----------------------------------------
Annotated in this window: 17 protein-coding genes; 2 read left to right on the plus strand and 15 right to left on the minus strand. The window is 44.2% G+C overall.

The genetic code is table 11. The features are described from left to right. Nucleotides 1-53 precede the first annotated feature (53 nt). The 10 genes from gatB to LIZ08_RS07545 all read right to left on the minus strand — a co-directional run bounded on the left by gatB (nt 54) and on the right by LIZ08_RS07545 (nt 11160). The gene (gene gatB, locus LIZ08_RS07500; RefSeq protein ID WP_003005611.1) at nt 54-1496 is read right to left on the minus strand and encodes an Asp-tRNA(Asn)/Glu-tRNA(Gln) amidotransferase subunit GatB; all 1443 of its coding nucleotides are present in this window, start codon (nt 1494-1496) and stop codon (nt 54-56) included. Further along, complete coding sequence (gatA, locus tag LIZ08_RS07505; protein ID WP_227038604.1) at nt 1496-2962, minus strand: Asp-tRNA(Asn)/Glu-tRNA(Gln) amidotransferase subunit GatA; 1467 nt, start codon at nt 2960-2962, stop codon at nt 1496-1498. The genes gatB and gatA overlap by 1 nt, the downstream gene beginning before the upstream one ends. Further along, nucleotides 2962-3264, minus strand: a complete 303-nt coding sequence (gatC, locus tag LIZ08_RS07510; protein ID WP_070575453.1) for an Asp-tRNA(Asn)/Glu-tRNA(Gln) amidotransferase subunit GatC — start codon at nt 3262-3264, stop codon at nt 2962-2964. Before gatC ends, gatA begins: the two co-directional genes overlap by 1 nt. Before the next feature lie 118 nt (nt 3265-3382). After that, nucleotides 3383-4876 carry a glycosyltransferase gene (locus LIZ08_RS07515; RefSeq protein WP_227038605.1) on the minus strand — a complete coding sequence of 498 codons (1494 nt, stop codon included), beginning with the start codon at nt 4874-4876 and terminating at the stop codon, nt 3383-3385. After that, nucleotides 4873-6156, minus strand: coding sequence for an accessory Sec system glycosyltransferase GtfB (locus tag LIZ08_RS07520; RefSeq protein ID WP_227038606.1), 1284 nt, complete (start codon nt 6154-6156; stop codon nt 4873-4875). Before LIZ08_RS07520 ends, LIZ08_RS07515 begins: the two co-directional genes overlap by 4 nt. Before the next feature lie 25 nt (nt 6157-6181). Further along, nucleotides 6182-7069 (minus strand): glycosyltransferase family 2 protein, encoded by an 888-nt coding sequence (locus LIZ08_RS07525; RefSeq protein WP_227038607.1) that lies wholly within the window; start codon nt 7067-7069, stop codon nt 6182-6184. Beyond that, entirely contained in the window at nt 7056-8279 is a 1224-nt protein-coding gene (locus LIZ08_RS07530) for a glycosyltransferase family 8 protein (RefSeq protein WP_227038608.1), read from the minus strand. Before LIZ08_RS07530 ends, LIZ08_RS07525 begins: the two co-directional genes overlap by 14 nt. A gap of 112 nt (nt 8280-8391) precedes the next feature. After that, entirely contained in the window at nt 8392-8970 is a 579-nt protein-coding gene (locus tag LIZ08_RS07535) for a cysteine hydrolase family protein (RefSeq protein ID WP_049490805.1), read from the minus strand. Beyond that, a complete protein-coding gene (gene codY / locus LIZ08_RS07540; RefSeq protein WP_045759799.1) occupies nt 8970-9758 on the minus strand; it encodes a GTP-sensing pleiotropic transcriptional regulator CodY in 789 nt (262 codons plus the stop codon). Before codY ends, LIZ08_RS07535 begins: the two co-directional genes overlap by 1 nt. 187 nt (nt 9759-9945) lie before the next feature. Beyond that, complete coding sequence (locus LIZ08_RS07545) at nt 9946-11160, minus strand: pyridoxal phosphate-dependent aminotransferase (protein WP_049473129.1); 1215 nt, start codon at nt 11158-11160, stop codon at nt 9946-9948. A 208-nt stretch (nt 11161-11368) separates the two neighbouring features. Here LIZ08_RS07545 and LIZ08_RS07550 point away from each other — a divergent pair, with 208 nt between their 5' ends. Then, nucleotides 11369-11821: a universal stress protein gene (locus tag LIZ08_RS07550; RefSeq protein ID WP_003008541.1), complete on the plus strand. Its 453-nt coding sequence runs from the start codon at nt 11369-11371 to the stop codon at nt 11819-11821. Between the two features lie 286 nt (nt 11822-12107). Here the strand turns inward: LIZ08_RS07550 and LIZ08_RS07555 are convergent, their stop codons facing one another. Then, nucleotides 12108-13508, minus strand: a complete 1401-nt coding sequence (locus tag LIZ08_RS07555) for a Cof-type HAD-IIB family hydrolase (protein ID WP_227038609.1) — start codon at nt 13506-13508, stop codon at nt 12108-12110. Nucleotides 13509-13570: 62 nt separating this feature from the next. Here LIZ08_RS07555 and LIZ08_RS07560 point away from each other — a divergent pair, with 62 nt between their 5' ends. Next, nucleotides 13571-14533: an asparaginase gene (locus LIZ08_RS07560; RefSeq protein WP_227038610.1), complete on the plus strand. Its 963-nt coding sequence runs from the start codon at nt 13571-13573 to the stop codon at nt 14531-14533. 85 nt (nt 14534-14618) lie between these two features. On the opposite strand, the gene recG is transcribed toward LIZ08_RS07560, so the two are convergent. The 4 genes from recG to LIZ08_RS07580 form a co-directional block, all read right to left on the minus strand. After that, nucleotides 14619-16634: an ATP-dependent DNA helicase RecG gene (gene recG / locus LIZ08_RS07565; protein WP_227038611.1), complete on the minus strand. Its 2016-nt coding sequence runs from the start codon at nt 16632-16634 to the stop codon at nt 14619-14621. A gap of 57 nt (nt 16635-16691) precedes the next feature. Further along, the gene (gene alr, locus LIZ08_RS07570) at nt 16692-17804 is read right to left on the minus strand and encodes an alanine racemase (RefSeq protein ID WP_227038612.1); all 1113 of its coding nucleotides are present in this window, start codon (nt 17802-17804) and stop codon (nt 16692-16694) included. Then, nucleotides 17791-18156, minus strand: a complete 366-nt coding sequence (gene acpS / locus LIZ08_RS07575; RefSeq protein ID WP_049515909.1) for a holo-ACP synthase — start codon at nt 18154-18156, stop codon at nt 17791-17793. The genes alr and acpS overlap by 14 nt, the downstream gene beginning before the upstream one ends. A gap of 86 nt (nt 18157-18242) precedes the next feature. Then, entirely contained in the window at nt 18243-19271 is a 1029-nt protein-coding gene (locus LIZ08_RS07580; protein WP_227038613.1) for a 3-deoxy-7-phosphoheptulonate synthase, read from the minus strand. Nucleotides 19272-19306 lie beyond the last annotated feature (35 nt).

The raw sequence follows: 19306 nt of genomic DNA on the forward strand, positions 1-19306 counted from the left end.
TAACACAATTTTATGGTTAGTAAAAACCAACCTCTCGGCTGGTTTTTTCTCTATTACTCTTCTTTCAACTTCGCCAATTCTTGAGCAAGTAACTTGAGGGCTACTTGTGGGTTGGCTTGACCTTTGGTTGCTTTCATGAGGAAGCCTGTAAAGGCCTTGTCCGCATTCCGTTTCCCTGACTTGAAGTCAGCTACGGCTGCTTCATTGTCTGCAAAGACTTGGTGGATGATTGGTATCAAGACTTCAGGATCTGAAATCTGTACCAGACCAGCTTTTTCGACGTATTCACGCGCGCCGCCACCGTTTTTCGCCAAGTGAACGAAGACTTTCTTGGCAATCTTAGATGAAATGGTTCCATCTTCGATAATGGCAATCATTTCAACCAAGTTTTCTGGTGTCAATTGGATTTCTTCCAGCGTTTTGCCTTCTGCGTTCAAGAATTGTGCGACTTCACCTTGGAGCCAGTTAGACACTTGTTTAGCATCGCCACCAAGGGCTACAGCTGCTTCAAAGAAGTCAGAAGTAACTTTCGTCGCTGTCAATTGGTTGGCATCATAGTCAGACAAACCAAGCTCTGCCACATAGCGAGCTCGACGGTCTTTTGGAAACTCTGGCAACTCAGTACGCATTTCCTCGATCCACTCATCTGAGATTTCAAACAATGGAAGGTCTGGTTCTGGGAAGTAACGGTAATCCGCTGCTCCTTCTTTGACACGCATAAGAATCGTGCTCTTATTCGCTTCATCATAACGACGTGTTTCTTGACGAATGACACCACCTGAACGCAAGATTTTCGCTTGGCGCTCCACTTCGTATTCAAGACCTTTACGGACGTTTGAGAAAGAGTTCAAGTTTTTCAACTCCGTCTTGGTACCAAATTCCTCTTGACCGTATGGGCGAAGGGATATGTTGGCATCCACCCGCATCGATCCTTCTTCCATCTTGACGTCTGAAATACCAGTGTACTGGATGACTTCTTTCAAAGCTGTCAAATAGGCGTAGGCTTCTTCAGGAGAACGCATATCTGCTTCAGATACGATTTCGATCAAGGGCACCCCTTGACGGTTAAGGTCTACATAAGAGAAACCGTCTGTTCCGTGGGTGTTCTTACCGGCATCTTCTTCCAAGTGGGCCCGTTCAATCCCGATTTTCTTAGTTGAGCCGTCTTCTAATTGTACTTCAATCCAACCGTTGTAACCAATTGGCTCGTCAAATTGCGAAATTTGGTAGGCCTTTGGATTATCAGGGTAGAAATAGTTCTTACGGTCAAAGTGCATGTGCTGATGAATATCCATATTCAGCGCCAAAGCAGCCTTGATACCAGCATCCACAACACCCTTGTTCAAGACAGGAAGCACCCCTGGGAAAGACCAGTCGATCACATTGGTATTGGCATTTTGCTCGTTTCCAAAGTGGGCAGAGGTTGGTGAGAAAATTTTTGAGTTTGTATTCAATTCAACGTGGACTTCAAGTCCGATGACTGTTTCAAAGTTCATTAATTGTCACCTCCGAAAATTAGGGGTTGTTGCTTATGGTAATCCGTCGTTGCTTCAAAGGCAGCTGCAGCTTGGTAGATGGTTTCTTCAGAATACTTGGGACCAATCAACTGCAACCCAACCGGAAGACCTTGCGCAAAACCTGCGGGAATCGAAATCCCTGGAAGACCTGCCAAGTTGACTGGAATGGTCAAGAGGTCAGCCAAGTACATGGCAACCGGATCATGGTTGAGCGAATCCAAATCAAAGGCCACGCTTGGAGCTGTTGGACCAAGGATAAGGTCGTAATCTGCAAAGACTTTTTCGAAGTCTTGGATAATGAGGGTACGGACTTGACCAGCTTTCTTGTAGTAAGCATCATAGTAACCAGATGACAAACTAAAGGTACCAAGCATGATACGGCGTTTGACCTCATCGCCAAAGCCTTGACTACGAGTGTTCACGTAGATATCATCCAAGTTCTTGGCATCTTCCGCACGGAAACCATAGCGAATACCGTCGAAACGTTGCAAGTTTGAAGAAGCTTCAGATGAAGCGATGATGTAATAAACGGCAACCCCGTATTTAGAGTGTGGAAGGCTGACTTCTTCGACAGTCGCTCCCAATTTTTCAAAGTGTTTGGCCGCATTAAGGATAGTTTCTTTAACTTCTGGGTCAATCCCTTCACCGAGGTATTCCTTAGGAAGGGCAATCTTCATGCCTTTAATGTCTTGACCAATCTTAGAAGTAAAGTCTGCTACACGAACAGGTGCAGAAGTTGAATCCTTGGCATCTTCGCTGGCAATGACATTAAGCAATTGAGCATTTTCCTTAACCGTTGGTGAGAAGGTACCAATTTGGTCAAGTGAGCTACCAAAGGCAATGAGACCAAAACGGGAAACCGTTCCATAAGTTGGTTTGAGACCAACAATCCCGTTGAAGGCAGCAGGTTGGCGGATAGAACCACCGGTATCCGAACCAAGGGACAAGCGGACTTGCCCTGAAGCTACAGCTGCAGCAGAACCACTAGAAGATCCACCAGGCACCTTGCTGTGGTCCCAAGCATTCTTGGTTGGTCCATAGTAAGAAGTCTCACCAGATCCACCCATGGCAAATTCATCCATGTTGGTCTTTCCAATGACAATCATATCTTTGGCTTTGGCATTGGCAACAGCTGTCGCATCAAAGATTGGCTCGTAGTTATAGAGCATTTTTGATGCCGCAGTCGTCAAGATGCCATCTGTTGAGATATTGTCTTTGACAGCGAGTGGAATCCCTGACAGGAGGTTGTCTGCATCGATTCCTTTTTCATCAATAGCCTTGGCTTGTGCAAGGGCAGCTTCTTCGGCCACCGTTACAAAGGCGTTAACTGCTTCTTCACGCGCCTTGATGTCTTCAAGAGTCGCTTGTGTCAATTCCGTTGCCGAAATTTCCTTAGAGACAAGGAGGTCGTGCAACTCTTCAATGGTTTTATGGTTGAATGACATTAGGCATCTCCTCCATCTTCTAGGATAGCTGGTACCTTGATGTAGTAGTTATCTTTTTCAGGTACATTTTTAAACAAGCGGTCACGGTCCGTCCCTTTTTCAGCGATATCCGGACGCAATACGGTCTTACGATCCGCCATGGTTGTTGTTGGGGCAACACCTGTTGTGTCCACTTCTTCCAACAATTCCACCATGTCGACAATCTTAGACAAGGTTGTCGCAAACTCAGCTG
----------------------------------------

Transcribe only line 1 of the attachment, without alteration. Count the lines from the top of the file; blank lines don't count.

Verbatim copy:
Annotated in this window: 17 protein-coding genes; 2 read left to right on the plus strand and 15 right to left on the minus strand. The window is 44.2% G+C overall.